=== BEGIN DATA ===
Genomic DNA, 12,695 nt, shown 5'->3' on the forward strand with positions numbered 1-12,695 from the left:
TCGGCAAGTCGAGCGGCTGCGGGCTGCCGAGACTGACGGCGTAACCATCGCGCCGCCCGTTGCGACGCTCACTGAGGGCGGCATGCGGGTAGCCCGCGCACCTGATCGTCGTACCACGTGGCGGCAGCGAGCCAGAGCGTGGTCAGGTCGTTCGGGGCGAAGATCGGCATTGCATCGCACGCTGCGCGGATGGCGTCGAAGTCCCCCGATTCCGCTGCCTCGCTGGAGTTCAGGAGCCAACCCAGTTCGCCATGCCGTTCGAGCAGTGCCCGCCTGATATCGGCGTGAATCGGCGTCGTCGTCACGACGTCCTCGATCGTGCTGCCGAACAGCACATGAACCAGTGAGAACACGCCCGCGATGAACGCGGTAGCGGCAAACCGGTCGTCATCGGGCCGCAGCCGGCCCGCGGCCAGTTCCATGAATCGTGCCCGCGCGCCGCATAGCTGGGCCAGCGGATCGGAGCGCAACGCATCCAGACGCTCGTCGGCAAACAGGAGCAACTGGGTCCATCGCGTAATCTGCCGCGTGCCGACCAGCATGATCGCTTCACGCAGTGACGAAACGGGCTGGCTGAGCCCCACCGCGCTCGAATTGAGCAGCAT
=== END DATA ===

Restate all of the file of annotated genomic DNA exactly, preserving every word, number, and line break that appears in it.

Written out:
Genomic DNA, 12,695 nt, shown 5'->3' on the forward strand with positions numbered 1-12,695 from the left:
TCGGCAAGTCGAGCGGCTGCGGGCTGCCGAGACTGACGGCGTAACCATCGCGCCGCCCGTTGCGACGCTCACTGAGGGCGGCATGCGGGTAGCCCGCGCACCTGATCGTCGTACCACGTGGCGGCAGCGAGCCAGAGCGTGGTCAGGTCGTTCGGGGCGAAGATCGGCATTGCATCGCACGCTGCGCGGATGGCGTCGAAGTCCCCCGATTCCGCTGCCTCGCTGGAGTTCAGGAGCCAACCCAGTTCGCCATGCCGTTCGAGCAGTGCCCGCCTGATATCGGCGTGAATCGGCGTCGTCGTCACGACGTCCTCGATCGTGCTGCCGAACAGCACATGAACCAGTGAGAACACGCCCGCGATGAACGCGGTAGCGGCAAACCGGTCGTCATCGGGCCGCAGCCGGCCCGCGGCCAGTTCCATGAATCGTGCCCGCGCGCCGCATAGCTGGGCCAGCGGATCGGAGCGCAACGCATCCAGACGCTCGTCGGCAAACAGGAGCAACTGGGTCCATCGCGTAATCTGCCGCGTGCCGACCAGCATGATCGCTTCACGCAGTGACGAAACGGGCTGGCTGAGCCCCACCGCGCTCGAATTGAGCAGCAT